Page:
Originally published on Benscomputer.no-ip.org 18 March 2008
There have been murmers online that BT are planning to do the same as Carphone Wharehouse and make a few changes to the Phorm system, by creating a virtual wall between people who haven't opted in and the profiling hardware. They also intend to do away with the cookie 'opt-out' and create something more in line with the law. I sent BT an email a few days ago asking a variety of questions about the system (I'm on BT and don't like the system one bit) and got the following as a reply
Dear Mr. Tasker,
Thank you for your email.
I would like to to confirm to you that BT Webwise will always be offered as a choice. Those customers who have chosen not to participate will not have their browsing information mirrored or profiled, and no information will go to the BT managed profiler. No information is gathered, and therefore no information is forwarded to Phorm. Customers who opt out will not come into contact with any Phorm-managed equipment.
Opting in and out of BT Webwise is extremely easy and completely transparent. Standard opt out method does depend on a cookie remaining on your machine indicating that you have opted out. If you delete your cookies regularly, you will have to opt-out again each time you start a browsing session. But for those who delete cookies regularly and want to remain opted out, you can block cookies from the domain www.webwise.net on each browser you use. When you block this domain, the service will opt you out permanently.
In parallel with the trial, we are already developing an opt-out solution that would remove the need for opt-out cookies altogether.
I hope this email answers some of your questions.
BT Webwise Helpdesk.
So although the system will be automatic 'opt-in' there should be a permanent way to opt-out, if they have any kind of sense it will be on an account basis, and will be instant. If there is a delay of more than an hour between opting out and being opted out then I will be raising a few issues with BT about my privacy. Still, that remains to be seen. It is a pity they don't seem keen to make the system 'opt-in' (perhaps because very few people would), so the main thing is to spread the word amongst BT users - YOU CAN OPT OUT OF HAVING YOUR WEB TRAFFIC MONITORED AND ANALYSED BY BT AND PHORM! - so that anyone not wanting to use the system can opt-out immediately.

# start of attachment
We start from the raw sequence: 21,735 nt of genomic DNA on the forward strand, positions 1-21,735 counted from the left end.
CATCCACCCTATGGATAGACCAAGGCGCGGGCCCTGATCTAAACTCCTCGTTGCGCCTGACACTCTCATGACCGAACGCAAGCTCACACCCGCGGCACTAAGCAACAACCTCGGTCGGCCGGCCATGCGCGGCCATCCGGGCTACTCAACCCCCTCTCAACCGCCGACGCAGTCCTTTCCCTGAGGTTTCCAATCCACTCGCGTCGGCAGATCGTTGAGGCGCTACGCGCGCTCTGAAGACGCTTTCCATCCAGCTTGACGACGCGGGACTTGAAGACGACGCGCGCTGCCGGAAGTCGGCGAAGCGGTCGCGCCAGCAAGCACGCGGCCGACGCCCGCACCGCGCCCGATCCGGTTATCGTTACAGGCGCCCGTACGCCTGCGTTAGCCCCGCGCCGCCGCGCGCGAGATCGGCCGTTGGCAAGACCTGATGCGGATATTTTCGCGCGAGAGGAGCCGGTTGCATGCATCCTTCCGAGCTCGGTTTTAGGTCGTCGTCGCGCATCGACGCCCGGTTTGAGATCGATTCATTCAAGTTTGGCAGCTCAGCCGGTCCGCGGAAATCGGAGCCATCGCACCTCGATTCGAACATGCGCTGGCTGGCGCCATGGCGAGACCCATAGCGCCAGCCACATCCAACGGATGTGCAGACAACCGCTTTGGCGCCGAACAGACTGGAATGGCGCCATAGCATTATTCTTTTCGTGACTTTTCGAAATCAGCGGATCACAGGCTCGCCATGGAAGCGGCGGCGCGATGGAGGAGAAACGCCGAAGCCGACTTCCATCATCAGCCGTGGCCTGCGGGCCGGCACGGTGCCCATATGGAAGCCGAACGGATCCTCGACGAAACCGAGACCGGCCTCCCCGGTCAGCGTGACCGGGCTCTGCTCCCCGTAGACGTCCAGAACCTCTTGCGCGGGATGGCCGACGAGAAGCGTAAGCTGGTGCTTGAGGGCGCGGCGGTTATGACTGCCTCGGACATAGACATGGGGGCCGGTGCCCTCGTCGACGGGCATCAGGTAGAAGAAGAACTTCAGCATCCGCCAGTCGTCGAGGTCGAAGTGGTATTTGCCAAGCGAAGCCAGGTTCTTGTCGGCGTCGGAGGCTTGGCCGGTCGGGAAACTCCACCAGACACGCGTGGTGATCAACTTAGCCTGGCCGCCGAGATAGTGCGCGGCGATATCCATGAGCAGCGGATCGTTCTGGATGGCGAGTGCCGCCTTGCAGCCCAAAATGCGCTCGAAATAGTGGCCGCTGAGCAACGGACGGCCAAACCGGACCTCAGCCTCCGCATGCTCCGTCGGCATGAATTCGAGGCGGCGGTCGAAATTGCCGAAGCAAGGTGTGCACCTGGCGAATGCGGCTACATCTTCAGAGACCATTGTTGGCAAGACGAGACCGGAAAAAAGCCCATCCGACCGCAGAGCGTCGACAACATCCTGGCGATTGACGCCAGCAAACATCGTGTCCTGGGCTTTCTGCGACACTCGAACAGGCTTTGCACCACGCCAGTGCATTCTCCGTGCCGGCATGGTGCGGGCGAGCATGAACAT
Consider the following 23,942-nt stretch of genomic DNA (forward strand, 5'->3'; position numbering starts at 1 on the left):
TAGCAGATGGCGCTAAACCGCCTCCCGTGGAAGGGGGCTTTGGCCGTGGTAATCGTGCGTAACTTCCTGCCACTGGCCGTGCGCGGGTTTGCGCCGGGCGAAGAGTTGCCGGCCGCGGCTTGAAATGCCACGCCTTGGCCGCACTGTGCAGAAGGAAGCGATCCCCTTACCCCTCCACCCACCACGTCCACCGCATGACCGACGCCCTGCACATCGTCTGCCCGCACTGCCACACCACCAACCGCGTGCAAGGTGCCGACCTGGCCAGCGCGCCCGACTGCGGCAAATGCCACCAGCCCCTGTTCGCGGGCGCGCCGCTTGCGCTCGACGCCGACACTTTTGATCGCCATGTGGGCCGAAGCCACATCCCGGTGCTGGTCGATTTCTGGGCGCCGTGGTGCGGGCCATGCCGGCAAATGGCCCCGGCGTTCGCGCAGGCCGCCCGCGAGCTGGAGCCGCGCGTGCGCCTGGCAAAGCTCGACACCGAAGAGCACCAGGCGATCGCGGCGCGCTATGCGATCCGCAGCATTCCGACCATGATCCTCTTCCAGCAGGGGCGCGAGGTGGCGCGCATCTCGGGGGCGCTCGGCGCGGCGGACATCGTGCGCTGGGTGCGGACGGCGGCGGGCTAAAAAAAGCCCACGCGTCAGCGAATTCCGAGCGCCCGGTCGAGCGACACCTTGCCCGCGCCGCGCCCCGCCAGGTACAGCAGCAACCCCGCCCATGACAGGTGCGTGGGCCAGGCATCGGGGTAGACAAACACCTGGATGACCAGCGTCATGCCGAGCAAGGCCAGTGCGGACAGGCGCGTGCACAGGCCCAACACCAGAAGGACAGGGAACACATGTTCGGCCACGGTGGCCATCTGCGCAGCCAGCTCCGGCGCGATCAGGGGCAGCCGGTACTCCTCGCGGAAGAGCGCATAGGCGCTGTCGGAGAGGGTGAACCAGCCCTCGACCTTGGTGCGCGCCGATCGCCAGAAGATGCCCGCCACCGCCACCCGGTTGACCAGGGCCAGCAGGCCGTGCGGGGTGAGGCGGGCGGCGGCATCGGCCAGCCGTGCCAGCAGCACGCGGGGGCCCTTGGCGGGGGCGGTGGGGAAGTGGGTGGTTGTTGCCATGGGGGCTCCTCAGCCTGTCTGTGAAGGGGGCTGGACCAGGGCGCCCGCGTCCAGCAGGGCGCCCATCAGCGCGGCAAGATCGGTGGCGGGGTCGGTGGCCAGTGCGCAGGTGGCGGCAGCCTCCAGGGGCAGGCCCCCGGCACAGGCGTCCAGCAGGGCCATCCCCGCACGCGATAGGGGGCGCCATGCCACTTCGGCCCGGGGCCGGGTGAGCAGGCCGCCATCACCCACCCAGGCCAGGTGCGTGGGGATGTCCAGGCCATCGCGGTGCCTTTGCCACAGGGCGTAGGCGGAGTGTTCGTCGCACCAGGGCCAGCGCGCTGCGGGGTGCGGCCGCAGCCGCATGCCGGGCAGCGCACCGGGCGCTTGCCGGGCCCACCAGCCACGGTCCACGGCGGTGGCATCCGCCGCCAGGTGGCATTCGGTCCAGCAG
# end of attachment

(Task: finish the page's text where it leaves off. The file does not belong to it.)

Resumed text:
Interesting BT have completely skipped around a question that I felt compelled to ask;
must ask, out of curiousty, if our browsing habits are as valuable as they certainly appear to be, will there be savings on our internet bill if we opt-in? Will BT be paying us for helping generate marketing information?Somehow I believe it is doubtful
Which presumably means, No! No savings, no payment, nothing but an anti-phishing service (that most browsers already incorporate) and slightly more relevant advertising on a select few pages. Personally I can do without another temptation to spend money on crap I don't need, and Firefox already has Anti-Phishing technology in it as default.
The thing that strikes me as particularly worrying about the whole Phorm affair is the dishonesty being shown. It does make you wonder if people who have opted-out will actually be walled away from the hardware or not. BT have admitted to misleading customers about their testing of the Phorm system last summer. In fact in their admission their are a few question marks over honesty. BT Business customers on completely seperate exchanges claim to have noticed requests going to sysip.net (a domain owned by Phorm) yet BT claim the test was run on a single exchange. Phorm and the ISP's seem to be contradicting each other about whether the contents are stored at all, the ISP's are claiming that the cached version is deleted before the page even loads on the users computer, whilst Phorm claim that the pages are cached and processed afterwards to reduce latency (the time between sending a request, and receiving a response).
All these twists and turns make me very, very nervous about the system, and I will definitely be opting out. Unless you have good reason not to, you probably should too.
From where I am standing the participating ISP's are putting the reputation of their business names on the line, and are doing a pretty good job of destroying them. The respect I hold for BT as a service provider has definitely diminished considerably.
Incidentally, if you are a webmaster, you may wish to put the following notice on the footer of your
RIPA NOTICE: NO CONSENT IS GIVEN FOR INTERCEPTION OF PAGE TRANSMISSION
It means that Phorm are not allowed to intercept your webtraffic, though quite how they are going to figure it out without intercepting the traffic should be interesting. But as the UK Government's thinktank - The Foundation for Information Policy Research (FIPR) - have specified that Phorm is illegal it may be that they never get as far as having to think about how to deal with sites that don't want their traffic intercepted.